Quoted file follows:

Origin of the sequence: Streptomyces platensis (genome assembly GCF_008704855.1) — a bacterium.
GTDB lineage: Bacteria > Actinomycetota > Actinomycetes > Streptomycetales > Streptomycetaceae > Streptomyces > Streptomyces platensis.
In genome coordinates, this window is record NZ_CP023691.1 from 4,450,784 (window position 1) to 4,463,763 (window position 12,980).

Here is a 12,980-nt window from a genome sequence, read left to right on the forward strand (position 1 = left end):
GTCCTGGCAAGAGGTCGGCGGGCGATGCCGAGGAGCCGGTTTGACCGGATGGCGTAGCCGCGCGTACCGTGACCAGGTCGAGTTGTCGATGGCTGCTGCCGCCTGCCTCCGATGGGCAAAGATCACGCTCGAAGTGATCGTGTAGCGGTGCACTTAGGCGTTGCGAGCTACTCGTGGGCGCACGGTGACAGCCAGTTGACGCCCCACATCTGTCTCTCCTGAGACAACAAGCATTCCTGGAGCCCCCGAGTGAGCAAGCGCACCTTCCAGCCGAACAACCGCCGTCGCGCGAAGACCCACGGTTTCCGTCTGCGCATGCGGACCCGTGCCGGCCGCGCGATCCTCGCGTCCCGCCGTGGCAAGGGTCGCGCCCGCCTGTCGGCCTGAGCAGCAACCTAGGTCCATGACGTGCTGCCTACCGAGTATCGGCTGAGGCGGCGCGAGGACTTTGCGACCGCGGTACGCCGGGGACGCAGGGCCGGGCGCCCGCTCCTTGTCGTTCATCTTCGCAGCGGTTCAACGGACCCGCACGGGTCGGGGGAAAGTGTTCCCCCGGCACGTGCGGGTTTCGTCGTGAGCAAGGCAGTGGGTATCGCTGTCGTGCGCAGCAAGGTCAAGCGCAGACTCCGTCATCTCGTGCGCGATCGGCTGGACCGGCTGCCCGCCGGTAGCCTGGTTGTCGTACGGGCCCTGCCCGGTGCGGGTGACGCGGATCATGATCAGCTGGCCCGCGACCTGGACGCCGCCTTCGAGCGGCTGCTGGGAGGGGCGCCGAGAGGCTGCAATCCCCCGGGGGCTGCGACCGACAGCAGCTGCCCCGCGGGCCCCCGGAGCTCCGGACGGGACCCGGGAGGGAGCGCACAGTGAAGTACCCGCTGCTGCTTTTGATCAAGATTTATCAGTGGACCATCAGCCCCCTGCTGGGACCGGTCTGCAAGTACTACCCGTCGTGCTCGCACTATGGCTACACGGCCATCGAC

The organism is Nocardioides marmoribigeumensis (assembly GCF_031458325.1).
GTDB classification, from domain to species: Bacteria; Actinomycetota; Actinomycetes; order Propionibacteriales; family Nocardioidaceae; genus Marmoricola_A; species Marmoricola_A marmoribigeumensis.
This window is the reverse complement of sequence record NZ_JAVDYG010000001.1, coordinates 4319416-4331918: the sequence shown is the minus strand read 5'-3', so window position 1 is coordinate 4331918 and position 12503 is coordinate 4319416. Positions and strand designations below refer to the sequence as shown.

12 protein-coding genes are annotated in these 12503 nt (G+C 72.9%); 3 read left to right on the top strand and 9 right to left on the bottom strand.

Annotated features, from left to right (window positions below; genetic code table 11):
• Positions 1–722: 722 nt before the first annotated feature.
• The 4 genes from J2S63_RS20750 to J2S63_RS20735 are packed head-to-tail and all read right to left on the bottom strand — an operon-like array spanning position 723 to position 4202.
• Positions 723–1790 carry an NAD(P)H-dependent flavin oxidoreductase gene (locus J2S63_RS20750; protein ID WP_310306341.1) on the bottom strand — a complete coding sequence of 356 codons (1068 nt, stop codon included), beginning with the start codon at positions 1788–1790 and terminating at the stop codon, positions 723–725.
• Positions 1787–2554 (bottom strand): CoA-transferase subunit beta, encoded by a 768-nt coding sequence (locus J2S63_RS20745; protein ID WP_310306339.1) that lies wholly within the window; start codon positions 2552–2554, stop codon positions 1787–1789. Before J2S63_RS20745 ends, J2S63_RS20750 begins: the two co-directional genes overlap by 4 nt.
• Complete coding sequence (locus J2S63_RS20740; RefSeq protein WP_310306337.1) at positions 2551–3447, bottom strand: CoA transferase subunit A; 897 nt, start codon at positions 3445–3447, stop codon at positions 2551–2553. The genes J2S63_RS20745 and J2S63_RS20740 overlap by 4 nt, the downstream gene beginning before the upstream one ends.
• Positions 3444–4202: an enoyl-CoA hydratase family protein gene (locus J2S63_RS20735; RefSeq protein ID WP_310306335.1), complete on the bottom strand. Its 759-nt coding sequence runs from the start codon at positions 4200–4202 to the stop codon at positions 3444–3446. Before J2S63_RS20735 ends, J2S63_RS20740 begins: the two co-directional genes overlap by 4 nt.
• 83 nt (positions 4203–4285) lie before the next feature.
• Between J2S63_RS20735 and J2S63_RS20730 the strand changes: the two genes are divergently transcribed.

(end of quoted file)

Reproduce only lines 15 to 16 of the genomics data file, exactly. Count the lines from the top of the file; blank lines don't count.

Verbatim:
• Complete coding sequence (locus J2S63_RS20740; RefSeq protein WP_310306337.1) at positions 2551–3447, bottom strand: CoA transferase subunit A; 897 nt, start codon at positions 3445–3447, stop codon at positions 2551–2553. The genes J2S63_RS20745 and J2S63_RS20740 overlap by 4 nt, the downstream gene beginning before the upstream one ends.
• Positions 3444–4202: an enoyl-CoA hydratase family protein gene (locus J2S63_RS20735; RefSeq protein ID WP_310306335.1), complete on the bottom strand. Its 759-nt coding sequence runs from the start codon at positions 4200–4202 to the stop codon at positions 3444–3446. Before J2S63_RS20735 ends, J2S63_RS20740 begins: the two co-directional genes overlap by 4 nt.